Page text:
A popular airport near me (KMYF) has two parallel runways, 28/10 R/L and a crosswind runway, 5/23. Almost always, 28R/L is in use. I'm sure they knew that there was generally a sea breeze in the area, and the wind typically will be right down the runway or within 10-20 degrees of centerline.

I'm sure they do prevailing wind study for the area, and my questions are about the study: What are the specifications for the study? Does the study vary in length depending on location? Is there a standard study battery of tests that they use, and do they test things like average temperature during the study to determine runway length (to maximize utility during high density altitude operations)?

  • 2
    it will also depend on available flight-paths around existing infrastructure – ratchet freak Jan 28 '14 at 15:20
  • Oops! KMYF has runways 28/10, not 27/10. – Skip Miller Jan 29 '14 at 16:34
  • @ratchetfreak good point. What gets priority? I mean if they do a prevailing wind study and figure out that it's best to have 28/10, but that traffic pattern puts it into terrain or other hazards, would they switch the runway, or would they look for a new location? I guess my question is, what is all involved in the study? I'd imagine the first thing is looking at existing infrastructure, then figuring out the directions and lengths? I'm interested in a high-level overview of the whole process. – Canuk Jan 29 '14 at 19:21
up vote 6 down vote accepted

FAA AC 150/5300-13A ("Airport Design") talks a little about this (you want Appendix 2, "Wind Analysis").

Basically you start by figuring out what kind of aircraft you want to operate at the airport, and establishing some basic wind limits (specifically, the maximum crosswind and tailwind components you want to deal with).

Then you call up NOAA's "National Climate Data Center", tell them where you're looking to build your airport, and see if they can have wind data for the location you're looking to build on.

If NOAA doesn't have data you have a couple of other options -- another nearby airport's wind analysis can be used (if the topography doesn't vary that much and the wind analysis is "recent"), or you may have to perform a wind survey which basically means placing a anemometers on the site to record the wind speed and direction for a year.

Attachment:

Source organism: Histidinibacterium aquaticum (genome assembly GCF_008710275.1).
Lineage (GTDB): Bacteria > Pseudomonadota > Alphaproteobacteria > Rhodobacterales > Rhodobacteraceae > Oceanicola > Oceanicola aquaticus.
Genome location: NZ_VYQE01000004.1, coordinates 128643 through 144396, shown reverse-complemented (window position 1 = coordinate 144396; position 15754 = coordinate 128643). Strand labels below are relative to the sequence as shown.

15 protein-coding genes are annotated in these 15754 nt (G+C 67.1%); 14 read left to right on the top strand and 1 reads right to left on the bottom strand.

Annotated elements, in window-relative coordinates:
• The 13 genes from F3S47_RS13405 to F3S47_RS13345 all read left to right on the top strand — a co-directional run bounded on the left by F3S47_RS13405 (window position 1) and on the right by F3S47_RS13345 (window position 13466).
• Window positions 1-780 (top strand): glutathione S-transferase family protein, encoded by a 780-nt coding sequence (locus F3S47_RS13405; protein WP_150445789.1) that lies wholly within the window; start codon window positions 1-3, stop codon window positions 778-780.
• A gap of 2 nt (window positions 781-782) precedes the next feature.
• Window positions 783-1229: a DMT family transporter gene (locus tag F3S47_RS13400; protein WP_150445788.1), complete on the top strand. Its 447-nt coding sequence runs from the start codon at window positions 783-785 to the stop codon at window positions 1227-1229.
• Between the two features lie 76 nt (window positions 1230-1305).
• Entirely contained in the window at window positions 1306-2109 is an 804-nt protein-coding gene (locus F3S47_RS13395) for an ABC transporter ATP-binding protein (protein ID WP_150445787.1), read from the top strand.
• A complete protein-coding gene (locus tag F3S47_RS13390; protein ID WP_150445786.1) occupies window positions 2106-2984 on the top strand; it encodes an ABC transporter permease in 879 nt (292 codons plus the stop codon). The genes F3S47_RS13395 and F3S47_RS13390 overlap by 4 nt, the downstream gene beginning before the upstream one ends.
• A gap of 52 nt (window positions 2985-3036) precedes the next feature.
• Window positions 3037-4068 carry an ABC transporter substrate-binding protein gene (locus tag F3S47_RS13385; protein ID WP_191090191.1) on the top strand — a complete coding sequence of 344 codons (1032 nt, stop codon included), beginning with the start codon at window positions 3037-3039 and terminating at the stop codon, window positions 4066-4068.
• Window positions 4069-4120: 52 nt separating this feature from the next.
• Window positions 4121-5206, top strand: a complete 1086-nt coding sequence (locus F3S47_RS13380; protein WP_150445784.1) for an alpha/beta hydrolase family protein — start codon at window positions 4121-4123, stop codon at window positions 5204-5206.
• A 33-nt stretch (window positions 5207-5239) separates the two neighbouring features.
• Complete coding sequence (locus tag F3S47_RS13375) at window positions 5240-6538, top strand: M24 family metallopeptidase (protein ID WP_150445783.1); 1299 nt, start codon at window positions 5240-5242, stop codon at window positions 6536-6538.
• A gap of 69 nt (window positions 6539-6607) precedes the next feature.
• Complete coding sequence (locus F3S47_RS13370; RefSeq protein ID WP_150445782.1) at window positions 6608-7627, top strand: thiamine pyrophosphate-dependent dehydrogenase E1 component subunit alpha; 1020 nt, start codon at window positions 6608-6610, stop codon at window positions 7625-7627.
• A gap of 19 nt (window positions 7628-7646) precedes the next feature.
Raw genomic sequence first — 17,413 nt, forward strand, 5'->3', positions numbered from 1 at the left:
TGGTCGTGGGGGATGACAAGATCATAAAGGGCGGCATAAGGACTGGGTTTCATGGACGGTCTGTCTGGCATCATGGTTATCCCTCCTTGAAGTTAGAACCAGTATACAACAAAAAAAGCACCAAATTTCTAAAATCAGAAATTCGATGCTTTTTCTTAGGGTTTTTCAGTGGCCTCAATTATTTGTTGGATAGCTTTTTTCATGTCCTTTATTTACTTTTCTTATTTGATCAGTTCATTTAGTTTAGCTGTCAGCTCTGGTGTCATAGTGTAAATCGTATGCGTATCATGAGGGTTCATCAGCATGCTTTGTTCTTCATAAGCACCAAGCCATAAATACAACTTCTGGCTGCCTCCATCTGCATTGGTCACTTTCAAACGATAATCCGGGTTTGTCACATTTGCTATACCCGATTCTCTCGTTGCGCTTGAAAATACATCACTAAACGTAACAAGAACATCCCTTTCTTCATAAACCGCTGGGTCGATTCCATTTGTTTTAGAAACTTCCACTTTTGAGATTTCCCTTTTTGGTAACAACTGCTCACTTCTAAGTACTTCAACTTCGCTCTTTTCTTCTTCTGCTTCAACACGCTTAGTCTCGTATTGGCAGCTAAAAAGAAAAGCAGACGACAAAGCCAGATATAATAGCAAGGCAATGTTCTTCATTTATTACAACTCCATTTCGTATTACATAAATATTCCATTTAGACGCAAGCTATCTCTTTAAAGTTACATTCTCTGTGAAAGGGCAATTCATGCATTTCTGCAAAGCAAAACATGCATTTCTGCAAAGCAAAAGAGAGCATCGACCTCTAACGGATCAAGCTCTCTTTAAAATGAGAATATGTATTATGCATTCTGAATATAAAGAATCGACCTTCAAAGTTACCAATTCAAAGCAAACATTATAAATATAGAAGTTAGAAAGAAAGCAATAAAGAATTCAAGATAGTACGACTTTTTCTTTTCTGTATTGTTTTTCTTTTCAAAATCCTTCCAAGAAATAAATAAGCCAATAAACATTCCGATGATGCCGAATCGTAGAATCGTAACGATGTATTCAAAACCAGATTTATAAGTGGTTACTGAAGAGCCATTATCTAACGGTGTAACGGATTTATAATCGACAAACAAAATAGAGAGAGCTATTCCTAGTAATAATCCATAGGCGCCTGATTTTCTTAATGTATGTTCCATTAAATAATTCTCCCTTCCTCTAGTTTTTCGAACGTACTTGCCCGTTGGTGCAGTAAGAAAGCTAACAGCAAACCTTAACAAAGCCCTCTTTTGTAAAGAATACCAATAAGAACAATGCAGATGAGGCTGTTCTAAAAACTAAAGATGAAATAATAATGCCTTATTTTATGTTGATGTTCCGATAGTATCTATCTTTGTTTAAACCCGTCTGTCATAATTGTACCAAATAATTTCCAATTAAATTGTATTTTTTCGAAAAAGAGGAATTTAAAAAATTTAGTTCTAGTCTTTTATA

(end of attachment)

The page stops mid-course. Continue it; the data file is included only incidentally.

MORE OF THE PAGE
Armed with collected wind data you tally up the number of observations in given wind speed ranges and mark them down on a "wind rose".
You then place your runway(s) on the wind rose so that they're aligned with the prevailing winds and determine your "wind coverage" - the amount of time the winds at your site are within your crosswind and tailwind limits.

The advisory circular I linked to shows you how to do this by hand, but there's also software to do this which is how most folks do it. The FAA even has a handy web form which will generate the wind rose and runway/crosswind limit bars for you.


Note that this is just the wind part. As you've alluded to there are a number of other considerations, like terrain: If the prevailing winds favor runway 36, but runway 36 points right at a mountain a mile from the field you might have to align the runway 33 or 03 and sacrifice a perfect headwind for not having pilots fly into the mountain.
Also as ratchet mentioned the airspace around your proposed site may influence your runway layout and types of operations. There's a separate FAA office that deals with "Obstruction Evaluation and Airspace analysis" and a process to go through to ensure that your airport is not deemed "Objectionable".

Also as you alluded to in your question there are other considerations like density altitude (local temperature and humidity trends) which will influence design factors like runway length - there's another advisory circular (AC 150/5325-4B) that talks about runway design criteria, including length considerations.


For even more than you ever wanted to know about airport design you can check out the full 150-series of Advisory Circulars, which all deal with airports in some way (there are ACs on design, construction, markings, lighting, ARFF, and even how to qualify for and obtain federal aid).

  • 1
    Not to forget a noise assessment... – yankeekilo Jan 28 '14 at 17:59
  • @yankeekilo or the all-encompassing environmental impact study. – casey Jan 28 '14 at 19:03
  • 2
    There are literally an infinite number of studies that may be required prior to constructing an airport (the local municipality may require a study on the effects of runway alignment on the migratory patterns of local slugs). This question is only concerned with wind and temperature though... – voretaq7 Jan 28 '14 at 19:08

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